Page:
Attendance light along World's Most Famous Beach in Daytona & in NSB, though sharks plentiful Sunday near South Jetty where 3 surfers bitten

Photo for Headline Surfer / A lone man on a boat was rescued by a beach patrol marine unit on Sunday as shown here where lifeguards dealt with three shark bites and a swimmer slightly injured when he was caught off guard by a large wave.
 
By HENRY FREDERICK 
Headline Surfer

DAYTONA BEACH, Fla. -- While things have been calm so far this week along the World's Most Famous Beach in Daytona and further south in Daytona Beach Shores, Ponce Inlet and New Smyrna, the flying of the red flag Sunday was so apropos, considering a rare instance of three shark bite victims on the same day near the South Jetty on the New Smyrna Beach side.

Plus there was the rescue of a man in a boat that was overwhelmed by choppy waters and a teen swimmer injured when he was caught by surprise by a strong wave that slammed him head first into the bottom was transported to the hospital as a precaution. The reg flag symbols high danger alert in the surf while yellow flag enciurages beach-goers to exercise caution in the water.

The shark trifecta, though far from a normal occurrence, happened to occur on a day where bait fish were plentiful. They in turn draw the typical 5- to 6-feet spinner sharks.

“It is out of the ordinary to have three people bitten back-to-back, but it’s not unheard of and has actually happened before. Typically this doesn’t happen more than once or twice a year,” Capt. Tammra Marris, spokeswoman for Volusia County Beach Safety Ocean Rescue, told Headline Surfer.

Tamra Marris, Beach patrol / Headline Surfer“It is out of the ordinary to have three people bitten back-to-back, but it’s not unheard of and has actually happened before. Typically this doesn’t happen more than once or twice a year,” Capt. Tamra Marris, spokeswoman for Volusia County Beach Safety Ocean Rescue, told Headline Surfer.

The first bite happened at about 10:40 a.m. Sunday when a 43-year-old Longwood man was bitten near his ankle, Marris said. 

Then at 11 a.m., a 36-year-old Miami man was bitten on both hands. The final shark bite incident was reported at 1 p.m. when a 16-year-old New Smyrna Beach surfer was bitten on one of his inner thighs, which could have been worse had the bite occurred a little higher.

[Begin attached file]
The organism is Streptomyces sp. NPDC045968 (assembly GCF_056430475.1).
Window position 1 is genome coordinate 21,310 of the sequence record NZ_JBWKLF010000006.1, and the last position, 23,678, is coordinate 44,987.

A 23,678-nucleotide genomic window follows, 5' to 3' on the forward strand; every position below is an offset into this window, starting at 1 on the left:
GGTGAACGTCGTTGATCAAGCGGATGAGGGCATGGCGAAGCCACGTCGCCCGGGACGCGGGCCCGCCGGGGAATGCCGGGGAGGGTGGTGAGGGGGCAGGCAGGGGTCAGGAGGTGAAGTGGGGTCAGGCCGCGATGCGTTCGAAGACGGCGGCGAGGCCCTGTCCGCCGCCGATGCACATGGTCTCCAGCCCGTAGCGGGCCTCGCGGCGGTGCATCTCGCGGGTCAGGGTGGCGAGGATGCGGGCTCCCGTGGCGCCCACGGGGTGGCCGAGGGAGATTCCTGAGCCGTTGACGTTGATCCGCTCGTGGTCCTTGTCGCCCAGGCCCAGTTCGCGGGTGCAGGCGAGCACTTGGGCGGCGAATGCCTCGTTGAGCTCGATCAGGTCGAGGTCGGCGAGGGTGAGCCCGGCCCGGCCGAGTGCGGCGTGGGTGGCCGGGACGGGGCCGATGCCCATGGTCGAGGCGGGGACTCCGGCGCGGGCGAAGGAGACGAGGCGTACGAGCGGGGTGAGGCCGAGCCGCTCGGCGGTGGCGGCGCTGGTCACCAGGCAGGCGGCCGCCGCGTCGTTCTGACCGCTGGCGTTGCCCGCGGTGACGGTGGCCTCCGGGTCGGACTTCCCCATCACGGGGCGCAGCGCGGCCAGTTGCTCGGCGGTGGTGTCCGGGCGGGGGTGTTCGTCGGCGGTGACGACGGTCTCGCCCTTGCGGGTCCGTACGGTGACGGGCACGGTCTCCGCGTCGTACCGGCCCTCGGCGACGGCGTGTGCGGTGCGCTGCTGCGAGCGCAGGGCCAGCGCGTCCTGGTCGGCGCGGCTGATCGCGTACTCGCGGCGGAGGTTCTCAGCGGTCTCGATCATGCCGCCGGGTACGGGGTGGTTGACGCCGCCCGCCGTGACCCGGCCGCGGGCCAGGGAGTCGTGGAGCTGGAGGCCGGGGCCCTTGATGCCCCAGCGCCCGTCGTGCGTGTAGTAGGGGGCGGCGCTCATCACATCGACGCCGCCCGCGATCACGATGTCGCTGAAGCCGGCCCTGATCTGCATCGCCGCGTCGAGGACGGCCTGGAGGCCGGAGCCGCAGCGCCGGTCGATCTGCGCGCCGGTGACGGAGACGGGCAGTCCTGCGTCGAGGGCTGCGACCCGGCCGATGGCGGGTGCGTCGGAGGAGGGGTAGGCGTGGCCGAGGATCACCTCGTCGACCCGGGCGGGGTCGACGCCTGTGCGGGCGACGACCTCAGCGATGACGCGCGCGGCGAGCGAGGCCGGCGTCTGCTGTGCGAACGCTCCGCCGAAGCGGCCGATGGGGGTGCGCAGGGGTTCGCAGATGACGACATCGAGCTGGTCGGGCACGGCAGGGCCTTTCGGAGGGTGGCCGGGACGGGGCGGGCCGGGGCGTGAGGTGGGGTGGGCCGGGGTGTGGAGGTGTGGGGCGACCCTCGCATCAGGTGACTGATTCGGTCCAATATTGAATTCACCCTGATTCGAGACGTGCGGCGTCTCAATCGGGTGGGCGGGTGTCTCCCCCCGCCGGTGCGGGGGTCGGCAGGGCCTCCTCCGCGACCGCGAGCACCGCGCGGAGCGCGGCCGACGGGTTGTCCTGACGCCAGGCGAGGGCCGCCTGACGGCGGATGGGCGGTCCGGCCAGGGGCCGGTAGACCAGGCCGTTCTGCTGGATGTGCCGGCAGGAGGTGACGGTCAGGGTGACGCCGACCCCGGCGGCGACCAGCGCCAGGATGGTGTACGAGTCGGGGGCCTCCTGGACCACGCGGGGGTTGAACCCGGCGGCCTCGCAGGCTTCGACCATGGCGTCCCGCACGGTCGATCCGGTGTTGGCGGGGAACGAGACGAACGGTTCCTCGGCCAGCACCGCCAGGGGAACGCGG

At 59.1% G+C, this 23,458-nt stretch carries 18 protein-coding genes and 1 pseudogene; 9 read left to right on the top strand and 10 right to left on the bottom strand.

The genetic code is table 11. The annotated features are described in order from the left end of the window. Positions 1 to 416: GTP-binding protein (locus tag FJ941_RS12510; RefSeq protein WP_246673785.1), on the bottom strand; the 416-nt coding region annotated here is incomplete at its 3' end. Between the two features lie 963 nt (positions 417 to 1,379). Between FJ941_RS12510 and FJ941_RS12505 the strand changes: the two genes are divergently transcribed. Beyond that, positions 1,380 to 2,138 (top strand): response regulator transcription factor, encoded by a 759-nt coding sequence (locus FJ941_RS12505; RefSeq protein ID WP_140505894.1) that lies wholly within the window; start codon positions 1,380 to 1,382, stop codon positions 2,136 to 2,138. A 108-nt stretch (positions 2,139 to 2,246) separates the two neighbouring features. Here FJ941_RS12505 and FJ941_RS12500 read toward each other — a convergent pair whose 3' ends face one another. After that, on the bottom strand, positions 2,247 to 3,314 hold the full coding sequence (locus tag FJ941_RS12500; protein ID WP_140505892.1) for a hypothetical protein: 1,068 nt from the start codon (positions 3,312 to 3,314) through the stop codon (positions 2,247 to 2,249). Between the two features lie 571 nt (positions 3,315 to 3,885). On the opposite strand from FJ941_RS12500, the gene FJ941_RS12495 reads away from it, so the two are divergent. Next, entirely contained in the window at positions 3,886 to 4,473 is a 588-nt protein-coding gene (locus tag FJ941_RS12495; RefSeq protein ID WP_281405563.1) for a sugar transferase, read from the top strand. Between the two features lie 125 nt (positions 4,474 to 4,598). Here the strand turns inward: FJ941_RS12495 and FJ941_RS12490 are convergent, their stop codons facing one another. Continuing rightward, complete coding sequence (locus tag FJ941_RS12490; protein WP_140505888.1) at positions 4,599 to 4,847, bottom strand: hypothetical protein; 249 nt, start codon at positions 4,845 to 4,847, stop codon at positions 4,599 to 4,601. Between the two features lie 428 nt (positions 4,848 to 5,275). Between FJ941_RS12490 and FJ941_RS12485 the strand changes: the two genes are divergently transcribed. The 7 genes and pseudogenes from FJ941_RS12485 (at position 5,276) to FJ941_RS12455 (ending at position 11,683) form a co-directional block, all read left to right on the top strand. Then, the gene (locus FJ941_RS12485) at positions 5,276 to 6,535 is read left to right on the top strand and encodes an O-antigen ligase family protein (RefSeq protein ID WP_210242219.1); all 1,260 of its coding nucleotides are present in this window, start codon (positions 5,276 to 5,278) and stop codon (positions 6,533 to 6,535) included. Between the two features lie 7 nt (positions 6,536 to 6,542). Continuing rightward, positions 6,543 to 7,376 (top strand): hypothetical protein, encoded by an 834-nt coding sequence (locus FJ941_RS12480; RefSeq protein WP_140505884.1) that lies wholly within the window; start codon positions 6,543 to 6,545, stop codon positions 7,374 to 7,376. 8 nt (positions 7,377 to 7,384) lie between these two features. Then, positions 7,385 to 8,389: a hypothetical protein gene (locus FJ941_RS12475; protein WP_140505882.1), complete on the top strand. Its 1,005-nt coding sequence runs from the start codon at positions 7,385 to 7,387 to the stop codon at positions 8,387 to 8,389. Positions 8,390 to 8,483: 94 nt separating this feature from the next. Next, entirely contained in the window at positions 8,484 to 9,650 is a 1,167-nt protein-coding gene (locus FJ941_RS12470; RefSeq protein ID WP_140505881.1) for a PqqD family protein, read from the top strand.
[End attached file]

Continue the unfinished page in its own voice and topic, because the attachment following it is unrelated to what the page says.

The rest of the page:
The latter two shark-bite victims were transported to Bert Fish Medical Center for stitches.

As if the beach patrol units weren't busy enough, a teen swimmer in chest-deep water was injured when he was caught off guard by a large wave. Like two of the shark-bite victims, he too was transported for minor injuries.

And a marine unit rescued a man in an overturned boat that took on water from the choppy waters on Sunday as well on Sunday afternoon with moderate to light crowds reported throughout the 49 miles of Volusia County shoreline.

On Monday, the yellow flag was flown with two ocean rescues for swimmers caught up in rip currents. Tuesday and earlier today saw the flying of the yellow flag as well, but there were no rescues with sparse crowds up and down the shoreline, Sunday included in terms of attendance.

FAST FACTS:

Volusia County has had 12 shark bite incidents so far this year, up from seven shark attacks in 2015, according to the International Shark Attack File at the University of Florida.

Multimedia:

YouTube download / New Smyrna Beach/Volusia County is ranked No. 1 in the world for shark attacks (referenced locally as shark bites) as demonstrated in this video by Top5 Trending, though it has never had a reported fatal shark encounter unlike the other four locales globally in this ranking. Warning: The video is graphic.
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Short Bio

Henry Frederick is publisher of Headline Surfer®, the award-winning 24/7 internet news covering the Daytona Beach-Sanford-Orlando metro area in Central Florida, via HeadlineSurfer.com. Specializing in breaking news & investigative reporting, Frederick is among the Sunshine State's most experienced reporters with dozens of journalism-industry awards in print & digital mediums. Frederick is enrolled online at Full Sail University in Winter Garden, FL, where he's pursuing a Master of Arts degree in New Media/Journalism (graduation in March 2018). Frederick earned his BA in Political Science/Public Admin. (concentration in Writing) from Central Connecticut State University, in 1984, where he recieved the President's Citation for "academic excellence & outstanding campus/community service." Prior to myriad duties as publisher/award-winning journalist of Headline Surfer, 2008-present; Frederick was city hall reporter for the Palatka (FL) Daily News, 2007-2008; city editor of the Taunton (MA) Daily Gazette, 2005-2006; cops & courts/legal affairs writer for the Daytona Beach News-Journal, 1996-2004; and cops & courts reporter for the Rockland (NY) Journal-News/Gannett Suburban Newspapers, 1989-1996.